The everyday practices, policy ideas, and ideological and political battles that have shaped Egyptian education, from the era of nation-building in the twentieth century to the age of digital disruption in the twenty-first
From the 1952 revolution onward, a main purpose of formal education in Egypt was to socialize children and youth into adopting certain attitudes and behaviors conducive to the regimes in power. Control by the state over education was never entirely hegemonic. Egyptian education came increasingly under pressure due to a combination of the growing privatization of the education sector, the growth of political Islam, and rapidly changing digital technologies.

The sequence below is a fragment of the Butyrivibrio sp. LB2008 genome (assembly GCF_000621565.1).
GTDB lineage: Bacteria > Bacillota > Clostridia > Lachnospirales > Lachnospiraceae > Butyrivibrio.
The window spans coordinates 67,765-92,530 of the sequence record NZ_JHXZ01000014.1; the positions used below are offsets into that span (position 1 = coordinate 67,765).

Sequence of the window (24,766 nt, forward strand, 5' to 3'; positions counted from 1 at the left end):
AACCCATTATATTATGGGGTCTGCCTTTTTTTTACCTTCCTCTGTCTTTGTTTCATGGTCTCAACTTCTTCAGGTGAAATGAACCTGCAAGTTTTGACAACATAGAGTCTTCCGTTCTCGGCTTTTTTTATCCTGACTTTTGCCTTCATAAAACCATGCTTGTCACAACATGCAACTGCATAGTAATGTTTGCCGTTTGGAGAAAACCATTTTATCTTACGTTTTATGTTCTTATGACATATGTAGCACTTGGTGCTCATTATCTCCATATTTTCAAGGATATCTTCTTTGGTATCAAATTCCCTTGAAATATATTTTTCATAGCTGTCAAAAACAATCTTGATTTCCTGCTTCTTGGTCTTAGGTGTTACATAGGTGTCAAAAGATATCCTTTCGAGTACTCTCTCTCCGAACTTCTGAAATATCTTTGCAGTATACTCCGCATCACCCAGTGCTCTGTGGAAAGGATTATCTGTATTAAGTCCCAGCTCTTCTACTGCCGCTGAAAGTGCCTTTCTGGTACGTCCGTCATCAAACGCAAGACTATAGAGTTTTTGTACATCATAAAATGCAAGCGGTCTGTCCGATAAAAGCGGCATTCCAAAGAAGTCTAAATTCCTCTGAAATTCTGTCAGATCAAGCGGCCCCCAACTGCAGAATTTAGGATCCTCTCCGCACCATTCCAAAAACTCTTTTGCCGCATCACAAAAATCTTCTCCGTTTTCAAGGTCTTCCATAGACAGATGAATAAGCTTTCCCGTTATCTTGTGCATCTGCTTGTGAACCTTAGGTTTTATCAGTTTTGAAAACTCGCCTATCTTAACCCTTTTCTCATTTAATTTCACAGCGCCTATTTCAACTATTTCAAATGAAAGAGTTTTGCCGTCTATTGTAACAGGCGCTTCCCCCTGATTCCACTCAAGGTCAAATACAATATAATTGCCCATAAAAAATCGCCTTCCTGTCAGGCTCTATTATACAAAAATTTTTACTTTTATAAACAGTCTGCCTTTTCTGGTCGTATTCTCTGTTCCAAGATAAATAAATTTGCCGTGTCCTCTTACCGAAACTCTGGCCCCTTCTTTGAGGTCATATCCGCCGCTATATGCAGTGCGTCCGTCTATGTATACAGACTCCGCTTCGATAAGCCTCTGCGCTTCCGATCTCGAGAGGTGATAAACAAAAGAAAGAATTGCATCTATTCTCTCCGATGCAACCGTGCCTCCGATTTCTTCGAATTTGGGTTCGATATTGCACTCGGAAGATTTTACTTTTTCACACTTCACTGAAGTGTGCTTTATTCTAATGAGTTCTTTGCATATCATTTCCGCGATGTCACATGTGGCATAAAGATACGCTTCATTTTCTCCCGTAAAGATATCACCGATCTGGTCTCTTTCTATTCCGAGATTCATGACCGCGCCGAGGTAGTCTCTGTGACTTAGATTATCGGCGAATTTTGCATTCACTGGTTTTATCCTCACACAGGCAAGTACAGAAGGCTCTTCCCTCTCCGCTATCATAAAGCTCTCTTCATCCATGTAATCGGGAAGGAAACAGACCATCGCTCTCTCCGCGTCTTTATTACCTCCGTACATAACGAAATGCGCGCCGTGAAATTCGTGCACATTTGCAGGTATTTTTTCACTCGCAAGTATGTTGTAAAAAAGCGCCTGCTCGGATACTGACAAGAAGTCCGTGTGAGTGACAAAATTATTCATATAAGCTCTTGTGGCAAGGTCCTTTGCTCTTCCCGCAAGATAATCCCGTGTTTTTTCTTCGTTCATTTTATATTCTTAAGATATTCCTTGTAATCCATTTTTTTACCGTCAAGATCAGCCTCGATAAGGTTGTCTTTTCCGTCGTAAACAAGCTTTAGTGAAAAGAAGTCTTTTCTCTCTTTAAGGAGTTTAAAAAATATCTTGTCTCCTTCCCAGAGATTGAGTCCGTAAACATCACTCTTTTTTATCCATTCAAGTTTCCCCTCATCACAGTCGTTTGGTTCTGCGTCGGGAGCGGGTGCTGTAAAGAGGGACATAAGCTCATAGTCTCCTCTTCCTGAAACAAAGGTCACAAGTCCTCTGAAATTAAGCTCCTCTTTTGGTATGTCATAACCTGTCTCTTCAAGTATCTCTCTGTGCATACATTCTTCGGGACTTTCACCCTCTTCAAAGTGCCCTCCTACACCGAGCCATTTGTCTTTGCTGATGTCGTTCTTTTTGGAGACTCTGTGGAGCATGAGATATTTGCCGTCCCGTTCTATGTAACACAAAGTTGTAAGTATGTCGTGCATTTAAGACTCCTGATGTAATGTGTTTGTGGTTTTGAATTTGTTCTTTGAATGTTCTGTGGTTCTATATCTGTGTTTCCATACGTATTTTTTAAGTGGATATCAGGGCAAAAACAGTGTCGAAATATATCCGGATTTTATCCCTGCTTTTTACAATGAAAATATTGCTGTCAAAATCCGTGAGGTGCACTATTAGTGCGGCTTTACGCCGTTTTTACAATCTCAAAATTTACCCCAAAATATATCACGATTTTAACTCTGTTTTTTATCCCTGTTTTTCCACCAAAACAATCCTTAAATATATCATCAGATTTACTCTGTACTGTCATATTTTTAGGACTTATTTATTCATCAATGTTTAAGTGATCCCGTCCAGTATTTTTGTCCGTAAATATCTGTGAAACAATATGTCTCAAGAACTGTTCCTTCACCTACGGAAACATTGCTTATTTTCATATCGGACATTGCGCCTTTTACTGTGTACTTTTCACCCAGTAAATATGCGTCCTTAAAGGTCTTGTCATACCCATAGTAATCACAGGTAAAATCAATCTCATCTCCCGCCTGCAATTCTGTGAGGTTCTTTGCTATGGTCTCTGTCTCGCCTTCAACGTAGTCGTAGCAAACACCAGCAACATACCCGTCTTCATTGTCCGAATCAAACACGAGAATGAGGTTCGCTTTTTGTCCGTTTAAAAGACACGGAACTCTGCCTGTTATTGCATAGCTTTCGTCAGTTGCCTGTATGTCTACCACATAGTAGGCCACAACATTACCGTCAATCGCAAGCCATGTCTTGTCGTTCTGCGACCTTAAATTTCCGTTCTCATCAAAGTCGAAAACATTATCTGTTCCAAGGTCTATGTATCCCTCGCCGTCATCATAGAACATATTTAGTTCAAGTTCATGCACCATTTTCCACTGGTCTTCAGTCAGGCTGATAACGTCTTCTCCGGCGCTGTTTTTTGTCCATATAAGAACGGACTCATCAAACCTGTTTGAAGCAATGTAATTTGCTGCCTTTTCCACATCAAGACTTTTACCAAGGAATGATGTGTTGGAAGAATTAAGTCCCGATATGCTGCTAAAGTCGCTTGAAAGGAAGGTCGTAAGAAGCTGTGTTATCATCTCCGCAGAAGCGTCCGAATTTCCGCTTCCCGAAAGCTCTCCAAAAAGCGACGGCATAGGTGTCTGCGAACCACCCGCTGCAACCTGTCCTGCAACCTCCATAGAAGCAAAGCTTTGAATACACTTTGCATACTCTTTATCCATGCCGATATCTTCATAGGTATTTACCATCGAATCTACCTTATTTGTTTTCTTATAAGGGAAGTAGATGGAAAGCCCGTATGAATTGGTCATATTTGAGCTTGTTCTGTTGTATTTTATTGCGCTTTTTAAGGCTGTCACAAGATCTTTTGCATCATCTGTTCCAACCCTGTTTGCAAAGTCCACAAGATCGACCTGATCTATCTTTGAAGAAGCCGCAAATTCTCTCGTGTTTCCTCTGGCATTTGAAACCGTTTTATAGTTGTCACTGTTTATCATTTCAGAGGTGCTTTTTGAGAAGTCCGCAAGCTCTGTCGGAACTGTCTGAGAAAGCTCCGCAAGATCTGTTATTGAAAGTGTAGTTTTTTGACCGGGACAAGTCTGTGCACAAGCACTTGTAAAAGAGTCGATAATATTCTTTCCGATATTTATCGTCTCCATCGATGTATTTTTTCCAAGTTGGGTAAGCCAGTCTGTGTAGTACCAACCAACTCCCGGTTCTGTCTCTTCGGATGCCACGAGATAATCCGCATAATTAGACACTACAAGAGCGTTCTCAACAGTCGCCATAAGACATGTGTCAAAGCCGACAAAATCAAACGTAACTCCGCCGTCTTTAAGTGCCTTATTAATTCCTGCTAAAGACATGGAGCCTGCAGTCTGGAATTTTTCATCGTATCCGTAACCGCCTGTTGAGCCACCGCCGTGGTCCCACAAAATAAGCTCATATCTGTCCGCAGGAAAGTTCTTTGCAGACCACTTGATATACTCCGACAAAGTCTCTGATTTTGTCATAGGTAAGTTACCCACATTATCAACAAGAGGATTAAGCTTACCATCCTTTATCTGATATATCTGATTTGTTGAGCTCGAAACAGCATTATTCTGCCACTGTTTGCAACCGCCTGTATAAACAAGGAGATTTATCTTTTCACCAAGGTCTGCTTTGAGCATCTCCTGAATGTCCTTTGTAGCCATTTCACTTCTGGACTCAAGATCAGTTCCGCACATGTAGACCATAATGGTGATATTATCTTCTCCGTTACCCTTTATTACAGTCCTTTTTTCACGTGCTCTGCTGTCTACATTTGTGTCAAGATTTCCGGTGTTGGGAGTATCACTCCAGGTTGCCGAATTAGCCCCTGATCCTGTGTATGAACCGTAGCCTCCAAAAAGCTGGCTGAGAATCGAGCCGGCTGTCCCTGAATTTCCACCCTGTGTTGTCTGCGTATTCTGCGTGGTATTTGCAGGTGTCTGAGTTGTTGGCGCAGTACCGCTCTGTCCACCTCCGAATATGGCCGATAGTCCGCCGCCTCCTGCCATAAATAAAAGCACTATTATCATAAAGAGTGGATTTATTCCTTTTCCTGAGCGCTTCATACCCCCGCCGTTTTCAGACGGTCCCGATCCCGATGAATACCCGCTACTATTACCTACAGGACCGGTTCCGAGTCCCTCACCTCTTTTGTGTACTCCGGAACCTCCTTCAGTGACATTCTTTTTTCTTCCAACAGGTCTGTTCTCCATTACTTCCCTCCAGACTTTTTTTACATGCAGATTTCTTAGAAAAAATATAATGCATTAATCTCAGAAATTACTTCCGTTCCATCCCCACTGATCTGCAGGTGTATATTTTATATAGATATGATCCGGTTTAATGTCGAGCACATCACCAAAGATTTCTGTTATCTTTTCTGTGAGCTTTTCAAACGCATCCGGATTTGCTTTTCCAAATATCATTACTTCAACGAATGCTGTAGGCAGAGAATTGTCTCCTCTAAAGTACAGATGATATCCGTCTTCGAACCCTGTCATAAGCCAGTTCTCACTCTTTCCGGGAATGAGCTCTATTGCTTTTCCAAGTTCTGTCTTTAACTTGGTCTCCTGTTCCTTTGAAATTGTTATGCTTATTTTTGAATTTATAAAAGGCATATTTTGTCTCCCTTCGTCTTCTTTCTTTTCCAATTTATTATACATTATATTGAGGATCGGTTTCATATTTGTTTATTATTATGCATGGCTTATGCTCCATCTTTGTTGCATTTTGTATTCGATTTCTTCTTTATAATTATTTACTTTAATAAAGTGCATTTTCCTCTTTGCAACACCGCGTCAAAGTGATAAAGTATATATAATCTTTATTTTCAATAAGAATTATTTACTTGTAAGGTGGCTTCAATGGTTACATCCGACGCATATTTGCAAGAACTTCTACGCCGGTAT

Educating Egypt traces the everyday practices, policy ideas, and ideological and political and economic contests over education from the era of nation-building in the twentieth century to the age of global change and digital disruption in the twenty-first. Its overarching theme is that schooling and education, broadly defined, have consistently mirrored larger debates about what constitutes the model citizen and the educated person. Drawing on three decades of ethnographic research inside Egyptian schools and among Egyptian youth, Linda Herrera asks what happens when education actors harbor fundamentally different ideas about the purpose, provision, and meaning of education. Her research shows that, far from serving as a unifying social force, education is in reality an ongoing battleground of interests, ideas, and visions of the good society.
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